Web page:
Vodacom Group’s half-year headline earnings fell 9.5% due to start-up losses in Ethiopia and higher finance costs, but it expects core profit to improve in the second half, it said on Monday.
Vodacom is part of a consortium led by Kenya’s Safaricom and including Britain’s Vodafone that entered the Ethiopian market last month, becoming the first private operator in one of Africa’s largest telecoms markets.
It has launched its network in 16 cities in Ethiopia, with plans to expand services to 25 by April 2023, Vodacom Chief Executive Shameel Joosub said.
That expansion led the company to incur start-up losses in Ethiopia of R458 million. Higher finance costs of R391 million also dented earnings.
The company, majority-owned by Vodafone, said headline earnings per share, the main profit measure in South Africa, fell to 457 cents in the six months ended September 30 from 505 cents a year earlier.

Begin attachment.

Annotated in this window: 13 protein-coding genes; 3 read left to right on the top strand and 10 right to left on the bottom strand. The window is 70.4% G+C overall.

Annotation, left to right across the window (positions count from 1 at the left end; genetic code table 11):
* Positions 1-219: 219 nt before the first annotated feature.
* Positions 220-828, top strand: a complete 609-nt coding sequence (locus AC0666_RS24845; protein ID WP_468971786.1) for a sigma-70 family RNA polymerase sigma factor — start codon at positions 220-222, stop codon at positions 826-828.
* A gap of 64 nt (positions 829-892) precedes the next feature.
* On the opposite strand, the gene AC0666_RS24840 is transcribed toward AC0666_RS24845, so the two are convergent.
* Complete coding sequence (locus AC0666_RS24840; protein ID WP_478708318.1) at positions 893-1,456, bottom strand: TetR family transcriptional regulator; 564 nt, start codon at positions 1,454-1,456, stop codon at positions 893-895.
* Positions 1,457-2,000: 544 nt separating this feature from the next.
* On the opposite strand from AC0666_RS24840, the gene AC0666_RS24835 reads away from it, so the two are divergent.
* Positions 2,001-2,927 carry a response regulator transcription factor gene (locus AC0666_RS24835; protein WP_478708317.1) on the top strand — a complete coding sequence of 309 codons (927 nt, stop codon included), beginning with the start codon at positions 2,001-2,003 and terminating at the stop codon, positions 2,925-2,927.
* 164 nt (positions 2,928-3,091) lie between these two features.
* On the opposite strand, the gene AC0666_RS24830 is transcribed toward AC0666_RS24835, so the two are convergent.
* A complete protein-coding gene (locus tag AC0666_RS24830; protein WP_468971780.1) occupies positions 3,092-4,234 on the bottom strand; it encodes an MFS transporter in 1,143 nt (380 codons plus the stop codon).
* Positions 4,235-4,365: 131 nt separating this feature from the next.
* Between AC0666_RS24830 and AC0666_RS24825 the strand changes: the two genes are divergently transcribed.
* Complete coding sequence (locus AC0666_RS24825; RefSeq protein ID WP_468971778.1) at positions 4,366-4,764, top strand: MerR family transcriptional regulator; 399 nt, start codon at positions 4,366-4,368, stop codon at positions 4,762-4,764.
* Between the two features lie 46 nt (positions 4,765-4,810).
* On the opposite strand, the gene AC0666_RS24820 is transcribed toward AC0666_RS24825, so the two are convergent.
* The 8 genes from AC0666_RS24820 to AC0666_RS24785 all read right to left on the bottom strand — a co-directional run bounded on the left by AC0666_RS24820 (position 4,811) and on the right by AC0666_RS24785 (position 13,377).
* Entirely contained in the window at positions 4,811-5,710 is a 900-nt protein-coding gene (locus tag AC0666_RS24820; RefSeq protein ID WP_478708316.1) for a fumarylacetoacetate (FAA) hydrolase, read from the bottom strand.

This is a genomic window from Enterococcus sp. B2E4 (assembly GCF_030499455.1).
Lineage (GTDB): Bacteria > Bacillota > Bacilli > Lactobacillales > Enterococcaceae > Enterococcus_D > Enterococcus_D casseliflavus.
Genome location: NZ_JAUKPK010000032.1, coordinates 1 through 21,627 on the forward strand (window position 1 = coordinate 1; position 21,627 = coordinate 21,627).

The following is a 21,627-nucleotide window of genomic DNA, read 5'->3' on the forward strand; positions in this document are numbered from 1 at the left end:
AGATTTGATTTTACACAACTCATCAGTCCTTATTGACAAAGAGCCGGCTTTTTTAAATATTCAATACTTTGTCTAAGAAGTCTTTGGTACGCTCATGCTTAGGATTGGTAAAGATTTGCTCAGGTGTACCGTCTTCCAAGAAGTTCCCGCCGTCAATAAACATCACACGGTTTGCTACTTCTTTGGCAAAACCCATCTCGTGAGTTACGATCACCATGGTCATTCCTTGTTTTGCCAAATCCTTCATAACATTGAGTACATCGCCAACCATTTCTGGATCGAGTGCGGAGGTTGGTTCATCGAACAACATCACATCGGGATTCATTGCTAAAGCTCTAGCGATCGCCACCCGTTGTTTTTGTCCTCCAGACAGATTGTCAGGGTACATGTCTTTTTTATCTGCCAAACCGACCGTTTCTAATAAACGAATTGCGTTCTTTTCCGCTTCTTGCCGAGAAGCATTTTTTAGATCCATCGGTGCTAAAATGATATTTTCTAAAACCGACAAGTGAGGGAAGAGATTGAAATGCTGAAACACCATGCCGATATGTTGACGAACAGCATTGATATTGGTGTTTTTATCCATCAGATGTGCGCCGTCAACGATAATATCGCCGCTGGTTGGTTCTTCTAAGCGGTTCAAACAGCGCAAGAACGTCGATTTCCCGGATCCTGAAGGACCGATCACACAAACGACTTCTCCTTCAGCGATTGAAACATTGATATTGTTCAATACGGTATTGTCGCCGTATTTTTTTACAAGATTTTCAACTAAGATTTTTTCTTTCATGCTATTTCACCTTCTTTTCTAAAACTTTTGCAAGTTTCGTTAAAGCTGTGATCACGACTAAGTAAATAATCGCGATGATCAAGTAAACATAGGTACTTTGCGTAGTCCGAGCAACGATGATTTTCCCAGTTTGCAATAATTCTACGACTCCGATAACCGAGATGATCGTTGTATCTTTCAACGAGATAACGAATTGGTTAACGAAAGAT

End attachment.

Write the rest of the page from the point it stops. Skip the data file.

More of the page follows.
Group operating profit decreased 5.6% to R13.3 billion on modest growth in earnings before interest, tax, depreciation and amortisation (EBITDA) due to higher operating costs.
On Friday Safaricom, which is partly owned by Vodacom and Vodafone, also reported a drop in its first-half net income, citing the network rollout in Ethiopia.
This resulted in Safaricom’s contribution to Vodacom’s operating profit falling 7.3% to R1.5 billion, Joosub said.
Group Chief Financial Officer Raisibe Morathi told investors that Vodacom expects an improvement in normalised core earnings growth in the financial second half as it accelerates cost cuts and growth in operating costs eases.
Some of these initiatives, which are also aimed at taming inflationary pressures, include renegotiating wholesale prices with oil companies and sourcing electricity from renewable independent power producers, she told journalists.
The company also aims to contribute to the national grid, she added.
“Overall a lot of initiatives to try and limit discretionary costs and be cost efficient,” Morathi added.